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TC is super cool. I recently watched a vid from a TC facility. Cool stuff. Way out of my league. Most of you know my stance on money and cannabis. However im happy that this door has opened. Take the good with the bad i suppose.
As for clones. I think its pretty much like this. Does what you do work for you? if yes keep doing. if no. Figure out where you are going wrong. Look at the end of the day 3% of free is still free. We all understand growing anything is a numbers game. three percent is highly acceptable. Maybe you publish a thread and give us a show? :PROTIP: WE LOVE SHINEYS.

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Interesting … 4 days is fast I get between 90 to 100 percent in and aero cloner … can throw 2 to 5 clips in a collar and get great results but its about 15 days for half a foot roots …

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It’s not necessarily DNA unwinding. Most often it’s likely from DNA methylation which blocks transcription of RNA which can impact all plant systems, but generally leads to “dudding” through reduced resistance to pathogens.

“Synthetic seeds” may be a better solution to long term storage of explants destined for TC. If you’re ever up for sharing your data, DM me, I’ve got a few years experience with TC optimization in plant pathology labs.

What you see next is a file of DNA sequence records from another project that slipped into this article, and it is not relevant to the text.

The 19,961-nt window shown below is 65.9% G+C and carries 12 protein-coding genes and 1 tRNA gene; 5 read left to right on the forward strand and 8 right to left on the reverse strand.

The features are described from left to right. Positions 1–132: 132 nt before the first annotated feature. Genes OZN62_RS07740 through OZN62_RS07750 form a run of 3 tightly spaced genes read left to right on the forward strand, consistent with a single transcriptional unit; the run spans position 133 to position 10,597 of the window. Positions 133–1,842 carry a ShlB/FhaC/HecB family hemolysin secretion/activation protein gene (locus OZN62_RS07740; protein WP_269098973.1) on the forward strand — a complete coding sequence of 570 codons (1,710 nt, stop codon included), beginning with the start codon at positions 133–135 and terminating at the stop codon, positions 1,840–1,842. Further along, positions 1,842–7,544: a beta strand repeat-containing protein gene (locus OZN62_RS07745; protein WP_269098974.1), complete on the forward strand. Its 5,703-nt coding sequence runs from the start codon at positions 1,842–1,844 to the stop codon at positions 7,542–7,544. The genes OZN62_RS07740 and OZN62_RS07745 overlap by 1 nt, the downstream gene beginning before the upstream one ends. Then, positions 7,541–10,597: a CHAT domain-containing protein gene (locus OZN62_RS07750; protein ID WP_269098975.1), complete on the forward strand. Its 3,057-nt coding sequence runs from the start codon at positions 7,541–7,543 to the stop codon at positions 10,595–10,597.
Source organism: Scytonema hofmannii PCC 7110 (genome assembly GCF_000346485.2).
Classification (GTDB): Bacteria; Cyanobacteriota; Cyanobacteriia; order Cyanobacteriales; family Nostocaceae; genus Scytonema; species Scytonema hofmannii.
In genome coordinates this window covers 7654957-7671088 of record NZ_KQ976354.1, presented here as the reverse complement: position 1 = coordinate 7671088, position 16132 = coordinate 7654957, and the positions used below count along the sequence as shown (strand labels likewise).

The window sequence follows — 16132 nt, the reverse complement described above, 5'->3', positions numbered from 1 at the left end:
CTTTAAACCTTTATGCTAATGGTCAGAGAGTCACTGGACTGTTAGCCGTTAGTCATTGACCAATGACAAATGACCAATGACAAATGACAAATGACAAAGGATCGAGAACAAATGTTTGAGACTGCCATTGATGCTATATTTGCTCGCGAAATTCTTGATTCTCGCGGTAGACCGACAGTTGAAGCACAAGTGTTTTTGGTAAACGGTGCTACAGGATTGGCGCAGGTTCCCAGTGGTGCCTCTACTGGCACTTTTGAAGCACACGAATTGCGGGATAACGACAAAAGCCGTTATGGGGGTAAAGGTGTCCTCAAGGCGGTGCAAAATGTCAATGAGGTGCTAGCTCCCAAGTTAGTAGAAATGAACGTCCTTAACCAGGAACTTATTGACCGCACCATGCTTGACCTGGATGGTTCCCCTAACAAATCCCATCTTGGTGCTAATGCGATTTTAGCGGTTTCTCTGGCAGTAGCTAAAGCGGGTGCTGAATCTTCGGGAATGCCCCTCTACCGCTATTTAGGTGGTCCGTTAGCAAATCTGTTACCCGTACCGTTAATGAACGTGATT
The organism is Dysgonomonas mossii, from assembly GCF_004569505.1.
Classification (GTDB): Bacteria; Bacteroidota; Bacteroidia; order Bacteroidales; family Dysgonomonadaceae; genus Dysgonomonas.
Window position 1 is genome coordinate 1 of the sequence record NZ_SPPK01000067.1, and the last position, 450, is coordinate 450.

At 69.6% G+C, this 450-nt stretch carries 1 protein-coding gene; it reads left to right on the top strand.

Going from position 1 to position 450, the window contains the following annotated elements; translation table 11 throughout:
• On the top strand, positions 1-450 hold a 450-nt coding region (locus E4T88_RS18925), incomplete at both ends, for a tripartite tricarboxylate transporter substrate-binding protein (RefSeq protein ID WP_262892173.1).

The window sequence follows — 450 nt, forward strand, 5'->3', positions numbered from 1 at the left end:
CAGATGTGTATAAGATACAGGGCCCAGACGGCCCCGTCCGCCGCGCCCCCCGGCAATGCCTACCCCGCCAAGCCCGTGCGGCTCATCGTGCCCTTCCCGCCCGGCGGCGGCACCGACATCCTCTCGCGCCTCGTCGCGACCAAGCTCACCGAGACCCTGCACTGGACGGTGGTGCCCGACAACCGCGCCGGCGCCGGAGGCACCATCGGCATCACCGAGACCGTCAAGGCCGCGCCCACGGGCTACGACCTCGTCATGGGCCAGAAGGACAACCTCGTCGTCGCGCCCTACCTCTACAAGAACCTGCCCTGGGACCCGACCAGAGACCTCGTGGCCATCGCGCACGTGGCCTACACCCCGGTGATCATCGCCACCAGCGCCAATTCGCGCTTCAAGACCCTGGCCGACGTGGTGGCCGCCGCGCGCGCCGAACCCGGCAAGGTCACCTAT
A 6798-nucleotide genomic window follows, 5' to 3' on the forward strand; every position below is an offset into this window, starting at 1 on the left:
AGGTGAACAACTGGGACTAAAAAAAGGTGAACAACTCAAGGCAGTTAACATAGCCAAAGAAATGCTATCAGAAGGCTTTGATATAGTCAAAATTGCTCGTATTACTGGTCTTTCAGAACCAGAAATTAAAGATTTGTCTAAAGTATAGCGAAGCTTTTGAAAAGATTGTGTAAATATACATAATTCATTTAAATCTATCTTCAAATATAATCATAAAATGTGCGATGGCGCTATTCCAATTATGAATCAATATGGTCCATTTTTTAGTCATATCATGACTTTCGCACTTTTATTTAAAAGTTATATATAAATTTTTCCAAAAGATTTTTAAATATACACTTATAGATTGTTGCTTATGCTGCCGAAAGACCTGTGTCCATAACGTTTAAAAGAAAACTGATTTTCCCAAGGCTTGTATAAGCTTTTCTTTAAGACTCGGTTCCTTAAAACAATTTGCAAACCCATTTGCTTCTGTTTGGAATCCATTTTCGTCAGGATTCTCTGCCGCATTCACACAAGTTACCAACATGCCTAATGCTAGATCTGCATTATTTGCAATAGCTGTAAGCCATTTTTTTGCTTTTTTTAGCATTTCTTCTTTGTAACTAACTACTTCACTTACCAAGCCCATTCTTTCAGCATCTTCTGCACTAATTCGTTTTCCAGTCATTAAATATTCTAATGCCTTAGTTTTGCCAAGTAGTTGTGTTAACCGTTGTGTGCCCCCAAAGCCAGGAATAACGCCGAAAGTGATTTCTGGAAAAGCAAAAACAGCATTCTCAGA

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I’ve personally found scraping stems, not sure if you do this, increases chances of failure due to pathogen ingress. Additionally, while you generally get a bigger looking mass of roots in aeroponics, in my experience it’s at the expense of callous formation and subsequent root growth at the base of the clone. Callous formation at the site of cutting is far more important as it is the closest thing colonially propagated individuals can get to a taproot. Without scraping you’ll still get root growth from any part of the stem that is in your cloning media, it’ll just start after the bottom of the clone callouses instead of before our at the expensive of.

A little side note, IBA degrades over time at room temp so store cloning solutions in the fridge. For whatever reason, clonex doesn’t mention that anywhere… I wonder why?

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Very interesting! Once I have some data, I would be happy to chat about it. Like I said, we are in the planning stages of TC, super exciting stuff. Not a lot of resources available yet, I will take any opportunity to learn more about it, thank you.